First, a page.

Hamilton Island Enterprises Pty. Limited v. Federal Commissioner of Taxation.

Bowen CJ

Deane J
Fisher J

Federal Court

Judgment date: Judgment handed down 15 July 1982.

Bowen C.J., Deane and Fisher JJ.

This is an appeal by Hamilton Island Enterprises Pty. Limited (``the taxpayer'') from a decision of the Supreme Court of New South Wales (Rogers J., 82 ATC 4088). That Court dismissed an appeal by the taxpayer from a decision of the Commissioner of Taxation disallowing its objection to an assessment in respect of the year of income ended 30 June 1976. At issue is the taxpayer's claim to deductions under Pt. III Div. 3 Subdiv. B - ``Investment Allowance'' - of the Income Tax Assessment Act 1936 (``the Act'') in respect of expenditure incurred in the purchase of two helicopters.

It is common ground that the helicopters were new units of eligible property acquired,

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in the year of income, by a leasing company, Industrial Acceptance Corporation Limited, for use wholly and exclusively in Australia, for the purpose of producing assessable income, by the taxpayer to whom they had been leased. That being so, Subdiv. B applied in relation to them by virtue of the provisions of sec. 82AA unless the application of the Subdivision was excluded by other provisions. It was accepted by the Commissioner that the benefit of any deduction under the Subdivision had been duly transferred to the taxpayer under sec. 82AD. The Commissioner contended that the application of Subdiv. B in relation to the helicopters was excluded by the provisions of sec. 82AF(2)(f)(i) on the ground that they were, for the purposes of that subparagraph, plant or articles for use in amusement or recreation. The trial Judge accepted the Commissioner's contention and dismissed the taxpayer's appeal on that ground. His Honour also indicated that he accepted an alternative submission on behalf of the Commissioner that the claim for deductions also failed by reason of the provisions of sec. 82AG(3)(d). This alternative submission has also been argued before us.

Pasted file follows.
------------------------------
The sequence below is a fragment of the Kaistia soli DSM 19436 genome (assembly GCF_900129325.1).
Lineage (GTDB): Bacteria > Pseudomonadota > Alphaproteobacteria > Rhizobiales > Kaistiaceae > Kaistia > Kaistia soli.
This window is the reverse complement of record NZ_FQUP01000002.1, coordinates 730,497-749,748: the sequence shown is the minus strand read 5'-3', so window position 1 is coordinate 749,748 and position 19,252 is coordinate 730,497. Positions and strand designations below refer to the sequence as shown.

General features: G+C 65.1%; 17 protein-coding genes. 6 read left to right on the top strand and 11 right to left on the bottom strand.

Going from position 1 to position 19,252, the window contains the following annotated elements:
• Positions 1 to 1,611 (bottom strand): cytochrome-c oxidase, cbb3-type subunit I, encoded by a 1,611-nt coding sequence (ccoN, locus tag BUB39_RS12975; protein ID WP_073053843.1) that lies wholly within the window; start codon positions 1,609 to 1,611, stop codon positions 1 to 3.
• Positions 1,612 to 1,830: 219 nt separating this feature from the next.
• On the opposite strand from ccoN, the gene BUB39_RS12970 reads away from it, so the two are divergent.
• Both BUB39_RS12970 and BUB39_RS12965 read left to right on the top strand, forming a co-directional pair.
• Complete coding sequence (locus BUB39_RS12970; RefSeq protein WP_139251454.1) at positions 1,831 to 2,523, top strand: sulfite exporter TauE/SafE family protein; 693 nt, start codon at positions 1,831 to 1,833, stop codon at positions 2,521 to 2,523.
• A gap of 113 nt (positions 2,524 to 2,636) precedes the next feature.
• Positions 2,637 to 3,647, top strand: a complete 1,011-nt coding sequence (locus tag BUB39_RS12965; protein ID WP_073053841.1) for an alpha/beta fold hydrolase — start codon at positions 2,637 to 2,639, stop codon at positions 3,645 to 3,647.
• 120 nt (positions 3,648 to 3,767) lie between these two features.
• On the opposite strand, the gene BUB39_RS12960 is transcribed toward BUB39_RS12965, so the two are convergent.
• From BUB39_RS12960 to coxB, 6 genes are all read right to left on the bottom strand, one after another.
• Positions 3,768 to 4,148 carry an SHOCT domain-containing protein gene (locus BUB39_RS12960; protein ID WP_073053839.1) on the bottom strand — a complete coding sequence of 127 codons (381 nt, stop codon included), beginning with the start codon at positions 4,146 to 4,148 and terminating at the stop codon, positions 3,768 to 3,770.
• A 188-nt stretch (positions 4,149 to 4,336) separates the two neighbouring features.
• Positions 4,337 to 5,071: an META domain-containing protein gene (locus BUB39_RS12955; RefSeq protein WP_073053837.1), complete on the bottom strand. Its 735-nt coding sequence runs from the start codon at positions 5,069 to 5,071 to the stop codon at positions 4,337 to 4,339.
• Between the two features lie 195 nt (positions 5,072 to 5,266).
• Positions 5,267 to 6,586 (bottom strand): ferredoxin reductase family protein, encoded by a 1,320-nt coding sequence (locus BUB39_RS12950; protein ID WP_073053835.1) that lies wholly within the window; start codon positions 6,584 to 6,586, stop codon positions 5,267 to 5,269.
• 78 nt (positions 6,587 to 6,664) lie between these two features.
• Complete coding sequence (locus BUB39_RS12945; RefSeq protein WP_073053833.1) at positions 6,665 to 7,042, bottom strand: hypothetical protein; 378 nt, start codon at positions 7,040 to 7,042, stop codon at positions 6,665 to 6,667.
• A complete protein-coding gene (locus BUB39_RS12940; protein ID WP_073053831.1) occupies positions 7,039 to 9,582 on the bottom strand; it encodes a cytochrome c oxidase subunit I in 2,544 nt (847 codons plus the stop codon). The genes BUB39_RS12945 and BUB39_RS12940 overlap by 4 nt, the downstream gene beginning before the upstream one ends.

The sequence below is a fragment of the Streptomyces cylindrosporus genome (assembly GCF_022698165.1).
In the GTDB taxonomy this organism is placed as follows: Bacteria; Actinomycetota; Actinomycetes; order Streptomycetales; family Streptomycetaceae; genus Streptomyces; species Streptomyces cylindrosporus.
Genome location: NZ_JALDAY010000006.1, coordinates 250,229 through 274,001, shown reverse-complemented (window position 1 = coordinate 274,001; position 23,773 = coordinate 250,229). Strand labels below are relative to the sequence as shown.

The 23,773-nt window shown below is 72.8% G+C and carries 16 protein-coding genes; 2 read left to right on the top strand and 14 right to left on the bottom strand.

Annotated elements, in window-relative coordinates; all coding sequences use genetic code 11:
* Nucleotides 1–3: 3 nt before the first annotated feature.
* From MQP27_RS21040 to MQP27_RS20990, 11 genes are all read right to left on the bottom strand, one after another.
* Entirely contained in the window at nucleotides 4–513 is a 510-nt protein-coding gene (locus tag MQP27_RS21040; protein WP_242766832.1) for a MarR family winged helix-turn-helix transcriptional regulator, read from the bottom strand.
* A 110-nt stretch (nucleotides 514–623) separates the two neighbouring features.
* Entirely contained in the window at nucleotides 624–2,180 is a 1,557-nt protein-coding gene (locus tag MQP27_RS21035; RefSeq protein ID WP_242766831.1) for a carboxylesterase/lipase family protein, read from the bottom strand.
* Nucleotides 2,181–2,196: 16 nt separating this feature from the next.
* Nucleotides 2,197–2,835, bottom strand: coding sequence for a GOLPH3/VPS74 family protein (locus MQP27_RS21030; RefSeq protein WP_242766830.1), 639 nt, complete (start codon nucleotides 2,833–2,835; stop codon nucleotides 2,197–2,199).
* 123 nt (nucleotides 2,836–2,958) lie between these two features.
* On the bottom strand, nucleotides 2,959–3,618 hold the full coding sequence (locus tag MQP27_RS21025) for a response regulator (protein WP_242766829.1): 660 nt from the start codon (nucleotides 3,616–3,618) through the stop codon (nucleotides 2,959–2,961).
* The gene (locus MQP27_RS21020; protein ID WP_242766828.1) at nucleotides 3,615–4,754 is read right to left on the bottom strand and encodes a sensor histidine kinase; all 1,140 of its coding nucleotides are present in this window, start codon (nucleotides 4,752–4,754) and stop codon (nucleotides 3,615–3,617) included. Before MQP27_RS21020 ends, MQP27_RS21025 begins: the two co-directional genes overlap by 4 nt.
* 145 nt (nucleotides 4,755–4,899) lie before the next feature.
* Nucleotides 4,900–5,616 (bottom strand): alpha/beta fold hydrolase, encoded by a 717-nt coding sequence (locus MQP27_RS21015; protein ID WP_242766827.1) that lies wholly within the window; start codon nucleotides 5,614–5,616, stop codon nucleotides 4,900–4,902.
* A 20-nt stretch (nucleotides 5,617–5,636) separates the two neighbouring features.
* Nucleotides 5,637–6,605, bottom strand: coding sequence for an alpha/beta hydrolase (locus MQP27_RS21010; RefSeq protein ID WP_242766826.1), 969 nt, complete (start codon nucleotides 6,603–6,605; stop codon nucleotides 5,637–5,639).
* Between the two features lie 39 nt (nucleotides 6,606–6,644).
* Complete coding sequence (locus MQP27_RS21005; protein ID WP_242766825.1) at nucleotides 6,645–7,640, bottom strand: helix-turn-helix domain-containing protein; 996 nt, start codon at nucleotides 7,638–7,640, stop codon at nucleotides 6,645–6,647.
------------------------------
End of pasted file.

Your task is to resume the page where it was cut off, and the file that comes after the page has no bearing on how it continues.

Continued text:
The material provisions of Subdiv. B are as follows:

``82AA. Subject to the following provisions of this Subdivision, this Subdivision applies in relation to a unit of eligible property acquired or constructed by the taxpayer that is -

  • ...
  • (b) in the case of a taxpayer being a leasing company, for use wholly and exclusively -
    • (i) in Australia; and
    • (ii) for the purpose of producing assessable income,

    by another person to whom the taxpayer has, on or after 1 January 1976, leased the eligible property under a long-term lease agreement that was entered into by the taxpayer in the course of carrying on business in Australia and was so entered into by the taxpayer and the other person at arm's length.


82AF(2). This Subdivision does not apply in relation to -

  • ...
  • (f) plant or articles (other than plant or articles referred to in sub-section (1)) for use in, or primarily and principally in connexion with -
    • (i) amusement or recreation;
    • ...